I am not one of those moms that believes in big hurrah birthday parties every year. I love my children to the moon and back, but also know that I would quickly not be able to uphold a high precedence of fancy birthday parties. A biking scavenger hunt has saved us numerous times and always is a huge hit. It’s great just for fun too, no birthday needed.
We’re all about easy, cheap, and lots of fun. Easier said than done, especially when you’re planning a birthday party in the “shoulder season” when snow fun is impossible and the weather is very unpredictable.
For our 5-year-old’s party we also decided that making sure the kids were outside at least some of the time (though preferably most of the time) and were active (in a directed and organized way) was crucial to keeping 20 kids (friends + siblings) under some sort of control.
Updated for 2019: We did this again 5 years later with big kids and it was just as fun! See updates below.
A Biking Scavenger Hunt Birthday Party for young kids
Back in 2014 we invited families to join us and meet at the local community center (which also happens to be in our neighborhood.) Children were asked to bring bikes, backpacks and weather-appropriate clothing. Helmets were required.
Since we knew that not all the kids invited were as in to biking as our family is, we welcomed anything on wheels and brought our extra scooters, bikes and helmets to share.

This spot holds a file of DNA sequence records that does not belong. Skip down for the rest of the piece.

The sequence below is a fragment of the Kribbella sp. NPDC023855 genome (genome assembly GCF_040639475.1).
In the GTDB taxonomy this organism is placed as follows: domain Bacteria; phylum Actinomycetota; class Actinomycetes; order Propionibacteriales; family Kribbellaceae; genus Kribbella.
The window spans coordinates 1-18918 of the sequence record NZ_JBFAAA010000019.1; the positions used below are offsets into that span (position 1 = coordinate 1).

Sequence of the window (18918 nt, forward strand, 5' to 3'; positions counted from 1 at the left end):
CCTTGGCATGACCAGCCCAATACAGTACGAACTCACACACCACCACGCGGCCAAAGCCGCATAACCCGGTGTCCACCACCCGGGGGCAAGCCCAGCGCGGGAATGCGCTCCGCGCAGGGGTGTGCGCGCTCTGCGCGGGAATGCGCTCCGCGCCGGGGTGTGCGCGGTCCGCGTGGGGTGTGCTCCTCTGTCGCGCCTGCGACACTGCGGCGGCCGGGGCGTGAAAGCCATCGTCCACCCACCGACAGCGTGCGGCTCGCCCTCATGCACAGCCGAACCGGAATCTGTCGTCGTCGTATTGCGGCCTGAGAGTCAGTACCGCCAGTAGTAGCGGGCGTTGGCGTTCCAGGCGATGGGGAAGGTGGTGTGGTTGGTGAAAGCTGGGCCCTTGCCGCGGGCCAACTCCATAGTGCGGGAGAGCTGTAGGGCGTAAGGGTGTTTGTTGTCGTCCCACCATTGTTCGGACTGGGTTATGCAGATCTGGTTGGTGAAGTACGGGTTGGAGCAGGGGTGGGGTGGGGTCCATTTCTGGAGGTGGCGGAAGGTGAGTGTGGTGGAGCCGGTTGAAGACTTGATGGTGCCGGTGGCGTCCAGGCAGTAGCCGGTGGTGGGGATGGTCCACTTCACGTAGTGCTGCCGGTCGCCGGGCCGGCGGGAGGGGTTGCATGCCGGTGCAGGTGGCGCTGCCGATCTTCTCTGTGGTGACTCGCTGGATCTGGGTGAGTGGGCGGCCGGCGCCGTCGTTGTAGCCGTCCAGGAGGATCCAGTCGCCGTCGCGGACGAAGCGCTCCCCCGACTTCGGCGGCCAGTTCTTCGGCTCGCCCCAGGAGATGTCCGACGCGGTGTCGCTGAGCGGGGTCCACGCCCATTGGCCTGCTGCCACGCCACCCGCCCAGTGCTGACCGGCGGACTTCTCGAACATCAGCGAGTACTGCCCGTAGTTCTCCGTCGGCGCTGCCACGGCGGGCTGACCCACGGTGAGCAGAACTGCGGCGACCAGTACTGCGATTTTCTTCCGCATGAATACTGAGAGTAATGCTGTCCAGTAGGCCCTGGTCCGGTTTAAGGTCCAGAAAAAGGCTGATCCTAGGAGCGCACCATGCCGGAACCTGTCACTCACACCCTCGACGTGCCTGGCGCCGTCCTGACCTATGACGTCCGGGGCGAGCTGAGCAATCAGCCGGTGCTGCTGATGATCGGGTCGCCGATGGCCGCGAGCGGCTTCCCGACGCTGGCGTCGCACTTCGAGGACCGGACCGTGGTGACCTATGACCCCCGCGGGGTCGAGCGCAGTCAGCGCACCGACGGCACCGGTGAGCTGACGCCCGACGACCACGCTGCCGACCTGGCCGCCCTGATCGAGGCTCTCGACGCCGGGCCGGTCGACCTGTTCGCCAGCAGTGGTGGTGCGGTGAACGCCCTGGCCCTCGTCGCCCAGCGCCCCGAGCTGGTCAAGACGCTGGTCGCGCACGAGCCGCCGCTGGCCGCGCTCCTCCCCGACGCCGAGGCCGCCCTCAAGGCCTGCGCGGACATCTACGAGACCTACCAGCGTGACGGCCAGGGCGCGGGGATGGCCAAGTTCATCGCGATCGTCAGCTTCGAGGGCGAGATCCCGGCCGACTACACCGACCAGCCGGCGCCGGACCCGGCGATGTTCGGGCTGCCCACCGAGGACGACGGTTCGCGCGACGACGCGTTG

We met the families at the door of the community center and broke up into two groups: The “experienced bikers” and the “just getting the hang of it bikers”. Parents were invited and encouraged to follow their children on foot or bikes. Extra supervision is always welcome.
Bikers then followed clues around our neighborhood to find small prizes (dollar store treasures) that they put into their backpacks. These were their party favors.
Afterwards we all meet back at the community center (right before the rain started) for a simple lunch of hot dogs, fruit and chips and some cupcakes.
A biking scavenger hunt for big kids!
In 2019, we gathered a group of 10 year old boys and followed the same general plan. The kids gathered at our house with backpacks and helmets before being ready to ride.